One of the first comments on this thread was from an IPCC lead author who thought that these papers were deeply flawed, and thought I was irresponsible and peddling disinformation by hosting this post.
This controversy was picked up by a number of different blogs, and there was a particularly good discussion on this at collide-a-scape. The argument on this topic was a classic clash between the linear and circular models of communication: scientists as gatekeepers of information to be disseminated to the public, versus scientists as a facilitator of a free wheeling dialogue.
A well known climate scientist and blogger wrote this statement on collide-a-scape:
Judith decided a while back that the judgment of the community on what was interesting and what was not, was not itself to be trusted.
My judgment on what is interesting to the broader community has been formed by actually listening to them and trying to address issues of their concern. The community that I am interacting with on my blog is interested in these issues:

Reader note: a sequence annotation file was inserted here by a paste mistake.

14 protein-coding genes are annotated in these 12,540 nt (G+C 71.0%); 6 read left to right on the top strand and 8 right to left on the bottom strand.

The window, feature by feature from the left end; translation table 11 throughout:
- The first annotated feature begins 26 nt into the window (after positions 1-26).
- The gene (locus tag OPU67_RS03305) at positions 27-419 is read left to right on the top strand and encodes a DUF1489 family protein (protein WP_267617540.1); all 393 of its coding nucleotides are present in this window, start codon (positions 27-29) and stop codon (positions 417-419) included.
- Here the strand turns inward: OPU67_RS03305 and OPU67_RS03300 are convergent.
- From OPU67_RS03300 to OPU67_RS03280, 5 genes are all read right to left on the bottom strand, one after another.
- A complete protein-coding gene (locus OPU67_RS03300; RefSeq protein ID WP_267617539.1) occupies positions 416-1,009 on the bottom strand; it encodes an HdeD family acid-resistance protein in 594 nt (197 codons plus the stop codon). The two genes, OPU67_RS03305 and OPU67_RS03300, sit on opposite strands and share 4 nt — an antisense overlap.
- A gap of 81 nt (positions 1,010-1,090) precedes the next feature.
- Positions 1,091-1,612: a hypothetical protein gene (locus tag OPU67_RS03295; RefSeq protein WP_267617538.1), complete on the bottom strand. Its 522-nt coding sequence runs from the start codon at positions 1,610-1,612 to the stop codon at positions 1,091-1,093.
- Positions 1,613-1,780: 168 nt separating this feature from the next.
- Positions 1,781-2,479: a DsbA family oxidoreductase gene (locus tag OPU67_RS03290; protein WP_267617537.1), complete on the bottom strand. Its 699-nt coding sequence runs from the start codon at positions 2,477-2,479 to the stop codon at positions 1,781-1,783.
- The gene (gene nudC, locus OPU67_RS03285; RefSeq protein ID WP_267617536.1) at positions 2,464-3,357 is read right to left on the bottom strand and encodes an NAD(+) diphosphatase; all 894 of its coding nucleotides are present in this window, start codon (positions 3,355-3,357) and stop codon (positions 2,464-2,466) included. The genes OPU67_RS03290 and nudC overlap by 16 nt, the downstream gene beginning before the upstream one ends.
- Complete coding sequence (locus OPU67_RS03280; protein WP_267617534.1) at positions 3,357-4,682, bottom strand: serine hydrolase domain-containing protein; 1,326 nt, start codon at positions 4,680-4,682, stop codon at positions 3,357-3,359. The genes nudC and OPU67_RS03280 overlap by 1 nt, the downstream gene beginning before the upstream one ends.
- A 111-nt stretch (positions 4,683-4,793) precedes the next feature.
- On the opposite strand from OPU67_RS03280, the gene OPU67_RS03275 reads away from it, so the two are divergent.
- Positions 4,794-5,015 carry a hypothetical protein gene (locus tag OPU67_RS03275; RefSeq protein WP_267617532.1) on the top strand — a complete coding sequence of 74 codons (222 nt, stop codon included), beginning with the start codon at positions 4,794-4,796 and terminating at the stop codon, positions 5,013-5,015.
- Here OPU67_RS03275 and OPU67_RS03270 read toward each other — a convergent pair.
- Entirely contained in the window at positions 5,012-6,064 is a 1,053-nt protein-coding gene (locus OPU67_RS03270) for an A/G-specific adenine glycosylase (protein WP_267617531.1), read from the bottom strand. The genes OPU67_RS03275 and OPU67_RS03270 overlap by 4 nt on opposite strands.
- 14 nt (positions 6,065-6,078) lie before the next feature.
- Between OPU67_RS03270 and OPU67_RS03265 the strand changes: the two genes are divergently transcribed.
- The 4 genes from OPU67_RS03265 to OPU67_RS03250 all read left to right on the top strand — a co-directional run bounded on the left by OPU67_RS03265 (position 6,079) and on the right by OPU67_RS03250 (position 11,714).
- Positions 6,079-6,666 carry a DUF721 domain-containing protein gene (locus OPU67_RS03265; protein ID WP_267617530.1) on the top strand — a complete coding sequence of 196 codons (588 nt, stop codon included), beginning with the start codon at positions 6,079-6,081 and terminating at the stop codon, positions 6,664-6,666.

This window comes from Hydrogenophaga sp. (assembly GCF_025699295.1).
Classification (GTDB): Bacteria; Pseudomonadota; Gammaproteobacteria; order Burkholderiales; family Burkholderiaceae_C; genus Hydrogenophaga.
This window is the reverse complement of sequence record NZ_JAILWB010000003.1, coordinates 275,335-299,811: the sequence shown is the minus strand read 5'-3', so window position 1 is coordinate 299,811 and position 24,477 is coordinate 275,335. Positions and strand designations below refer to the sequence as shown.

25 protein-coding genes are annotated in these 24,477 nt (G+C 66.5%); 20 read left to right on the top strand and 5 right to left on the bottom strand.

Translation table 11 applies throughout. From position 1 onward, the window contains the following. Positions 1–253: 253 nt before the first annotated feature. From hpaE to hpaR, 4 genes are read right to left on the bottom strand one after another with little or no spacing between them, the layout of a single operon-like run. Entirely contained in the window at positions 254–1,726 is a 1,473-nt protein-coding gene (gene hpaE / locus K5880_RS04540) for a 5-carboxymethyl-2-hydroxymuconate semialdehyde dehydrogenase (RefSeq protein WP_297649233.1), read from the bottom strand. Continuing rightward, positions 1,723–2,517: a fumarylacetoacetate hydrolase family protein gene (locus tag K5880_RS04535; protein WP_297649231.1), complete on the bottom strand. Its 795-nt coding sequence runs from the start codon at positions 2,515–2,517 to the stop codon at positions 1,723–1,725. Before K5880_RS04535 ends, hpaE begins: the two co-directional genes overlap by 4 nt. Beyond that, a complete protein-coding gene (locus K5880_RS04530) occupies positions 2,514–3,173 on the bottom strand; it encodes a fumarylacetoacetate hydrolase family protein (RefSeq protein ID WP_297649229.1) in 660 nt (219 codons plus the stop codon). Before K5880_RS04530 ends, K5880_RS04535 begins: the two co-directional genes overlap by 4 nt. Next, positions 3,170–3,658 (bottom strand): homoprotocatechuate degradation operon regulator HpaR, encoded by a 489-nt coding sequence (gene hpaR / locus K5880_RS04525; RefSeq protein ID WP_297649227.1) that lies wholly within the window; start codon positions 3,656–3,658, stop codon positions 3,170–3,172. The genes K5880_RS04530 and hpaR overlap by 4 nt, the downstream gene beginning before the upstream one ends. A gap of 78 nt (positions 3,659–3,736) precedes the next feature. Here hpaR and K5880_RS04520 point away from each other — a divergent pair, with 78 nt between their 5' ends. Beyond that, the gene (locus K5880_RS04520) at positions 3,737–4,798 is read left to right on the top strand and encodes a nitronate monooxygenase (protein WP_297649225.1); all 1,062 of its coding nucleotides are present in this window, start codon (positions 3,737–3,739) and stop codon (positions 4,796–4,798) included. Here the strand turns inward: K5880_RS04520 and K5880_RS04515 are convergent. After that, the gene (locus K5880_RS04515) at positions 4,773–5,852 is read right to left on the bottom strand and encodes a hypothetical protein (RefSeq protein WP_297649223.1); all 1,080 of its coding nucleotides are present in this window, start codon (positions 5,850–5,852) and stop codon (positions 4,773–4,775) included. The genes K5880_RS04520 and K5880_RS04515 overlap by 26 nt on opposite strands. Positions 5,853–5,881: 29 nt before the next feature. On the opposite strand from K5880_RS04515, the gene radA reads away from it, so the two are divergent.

- Natural climate variability and nonlinear dynamics
- Climate model verification and validation
- Data quality
- Statistical analysis, uncertainty, logic of arguments
- Scientific method and responsible conduct of research
- Skeptical arguments
This is a different list of issues than the climate establishment has decided are interesting. 3 years ago, I wasn’t focusing my attention on any of these issues. Over the past 2 years, I have focused extensively on these issues on my blog, and increasingly in my published academic research.
This is the difference between linear and circular communication.
So where do I see all this going? I think that social media, particularly the blogosphere, has enormous unrealized potential to:
- facilitate understanding of complex issues
- provide transparency
- identify the best contributions
- increase the signal and filter out the noise
- drive public policy innovation
- reduce polarization